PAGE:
Study shows wildfires put cats at risk of deadly blood clots

STORY: Wildfires are making cats at higher risk of deadly blood clots

That’s according to a new study from the University of California

Ava Tan, Research Fellow at UC Davis:

"They have a much higher propensity to clot as compared to cats with underlying heart disease, who we already know have a high tendency to clot, so this is most probably a different physiology.”

Researchers studied 29 cats from wildfire events

They found the cats had overactive platelets, which increased their odds of clotting

Blood clots in cats can have similar consequences as humans

They’re most likely to occur in the major artery leading to the legs, causing pain and paralysis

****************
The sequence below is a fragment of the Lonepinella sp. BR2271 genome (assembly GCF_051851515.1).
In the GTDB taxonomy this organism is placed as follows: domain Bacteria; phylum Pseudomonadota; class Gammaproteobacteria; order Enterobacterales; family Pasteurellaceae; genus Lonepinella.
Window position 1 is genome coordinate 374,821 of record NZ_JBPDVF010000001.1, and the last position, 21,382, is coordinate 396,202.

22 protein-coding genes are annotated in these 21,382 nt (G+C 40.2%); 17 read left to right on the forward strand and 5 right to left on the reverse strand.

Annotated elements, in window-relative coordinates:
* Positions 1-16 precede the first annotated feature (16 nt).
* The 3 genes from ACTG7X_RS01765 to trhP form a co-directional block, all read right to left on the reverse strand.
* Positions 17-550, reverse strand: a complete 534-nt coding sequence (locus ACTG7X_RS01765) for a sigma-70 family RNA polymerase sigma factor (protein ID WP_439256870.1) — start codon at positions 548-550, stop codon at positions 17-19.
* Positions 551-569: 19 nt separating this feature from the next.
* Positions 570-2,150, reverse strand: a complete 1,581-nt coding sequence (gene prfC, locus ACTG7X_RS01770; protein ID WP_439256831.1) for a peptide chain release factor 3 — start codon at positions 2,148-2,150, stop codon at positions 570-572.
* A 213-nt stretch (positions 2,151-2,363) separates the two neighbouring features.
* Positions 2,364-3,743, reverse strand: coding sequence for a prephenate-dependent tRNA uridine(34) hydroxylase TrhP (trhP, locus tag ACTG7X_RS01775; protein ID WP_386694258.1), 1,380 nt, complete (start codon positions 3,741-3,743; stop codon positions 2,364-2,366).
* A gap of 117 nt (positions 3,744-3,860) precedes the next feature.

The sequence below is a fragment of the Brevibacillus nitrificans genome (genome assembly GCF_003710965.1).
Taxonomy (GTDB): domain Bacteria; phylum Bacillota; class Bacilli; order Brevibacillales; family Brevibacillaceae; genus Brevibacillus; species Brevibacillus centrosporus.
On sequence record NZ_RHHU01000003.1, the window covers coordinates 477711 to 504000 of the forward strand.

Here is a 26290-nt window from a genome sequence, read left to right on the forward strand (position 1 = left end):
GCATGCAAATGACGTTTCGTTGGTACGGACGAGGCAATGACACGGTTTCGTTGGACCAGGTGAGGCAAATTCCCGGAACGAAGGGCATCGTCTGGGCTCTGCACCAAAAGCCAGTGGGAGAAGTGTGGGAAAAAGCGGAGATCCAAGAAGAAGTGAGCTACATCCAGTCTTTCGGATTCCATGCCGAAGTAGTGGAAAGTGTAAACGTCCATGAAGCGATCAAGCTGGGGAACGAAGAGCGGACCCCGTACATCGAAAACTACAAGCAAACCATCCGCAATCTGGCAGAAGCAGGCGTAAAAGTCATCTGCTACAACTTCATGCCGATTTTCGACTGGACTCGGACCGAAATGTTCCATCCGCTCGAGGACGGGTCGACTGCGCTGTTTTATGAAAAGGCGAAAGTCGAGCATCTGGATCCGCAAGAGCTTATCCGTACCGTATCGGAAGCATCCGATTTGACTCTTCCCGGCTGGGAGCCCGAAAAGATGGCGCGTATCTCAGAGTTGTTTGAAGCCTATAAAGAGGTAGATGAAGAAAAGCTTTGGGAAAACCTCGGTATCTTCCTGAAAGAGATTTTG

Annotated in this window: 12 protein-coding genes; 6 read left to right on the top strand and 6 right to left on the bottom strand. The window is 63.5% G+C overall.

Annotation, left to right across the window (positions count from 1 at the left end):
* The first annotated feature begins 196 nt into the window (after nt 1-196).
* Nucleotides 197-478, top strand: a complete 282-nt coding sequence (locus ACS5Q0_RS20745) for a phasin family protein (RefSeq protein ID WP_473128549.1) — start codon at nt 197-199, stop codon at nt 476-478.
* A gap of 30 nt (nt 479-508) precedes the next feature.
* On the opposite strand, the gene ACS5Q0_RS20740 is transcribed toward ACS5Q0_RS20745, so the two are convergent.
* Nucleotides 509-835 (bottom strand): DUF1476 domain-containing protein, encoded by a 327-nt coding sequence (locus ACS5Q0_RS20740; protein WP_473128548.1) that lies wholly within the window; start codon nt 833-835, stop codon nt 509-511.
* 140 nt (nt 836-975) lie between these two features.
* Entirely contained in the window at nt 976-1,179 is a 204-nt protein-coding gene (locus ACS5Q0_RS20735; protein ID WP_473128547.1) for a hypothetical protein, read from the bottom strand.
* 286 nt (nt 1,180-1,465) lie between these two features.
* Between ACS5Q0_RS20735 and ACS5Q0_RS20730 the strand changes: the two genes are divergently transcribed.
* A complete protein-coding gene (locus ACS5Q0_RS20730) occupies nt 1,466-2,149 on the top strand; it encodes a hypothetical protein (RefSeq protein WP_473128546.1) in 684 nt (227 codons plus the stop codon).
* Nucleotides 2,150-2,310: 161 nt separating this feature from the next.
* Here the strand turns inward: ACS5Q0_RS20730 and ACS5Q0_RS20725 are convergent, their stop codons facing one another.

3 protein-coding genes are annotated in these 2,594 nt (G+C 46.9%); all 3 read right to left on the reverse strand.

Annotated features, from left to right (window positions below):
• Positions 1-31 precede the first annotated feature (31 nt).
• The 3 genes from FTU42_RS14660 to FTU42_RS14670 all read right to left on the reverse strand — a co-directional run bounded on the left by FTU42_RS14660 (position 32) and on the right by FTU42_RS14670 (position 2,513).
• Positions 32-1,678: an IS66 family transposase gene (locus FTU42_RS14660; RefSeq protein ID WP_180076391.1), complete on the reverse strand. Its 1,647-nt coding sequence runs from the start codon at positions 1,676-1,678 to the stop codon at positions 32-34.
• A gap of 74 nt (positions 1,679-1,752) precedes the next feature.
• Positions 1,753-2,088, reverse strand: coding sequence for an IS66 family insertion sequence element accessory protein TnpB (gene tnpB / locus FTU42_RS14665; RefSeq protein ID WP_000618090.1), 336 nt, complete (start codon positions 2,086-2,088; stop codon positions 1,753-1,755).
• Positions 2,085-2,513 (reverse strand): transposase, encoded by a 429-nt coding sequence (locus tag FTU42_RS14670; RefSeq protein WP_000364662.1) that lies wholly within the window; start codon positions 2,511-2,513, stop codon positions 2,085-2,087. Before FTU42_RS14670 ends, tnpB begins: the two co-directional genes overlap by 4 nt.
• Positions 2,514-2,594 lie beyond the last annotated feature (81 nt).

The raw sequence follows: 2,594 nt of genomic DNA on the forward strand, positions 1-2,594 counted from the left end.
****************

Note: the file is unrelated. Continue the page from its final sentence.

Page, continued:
Ava Tan, Research Fellow at UC Davis:

“It is important in terms of the future for cats with wildfire-related injuries because in our study, we have shown potentially that treating these cats with aspirin could actually reduce their tendency to clot, which would help reduce the side effects of throwing clots to different organs and potentially leading to death, so that’s a big impact of the study. Of course, with wildfires becoming more frequent around the world in Australia, in California, I think we’re going to see more and more pets being affected.”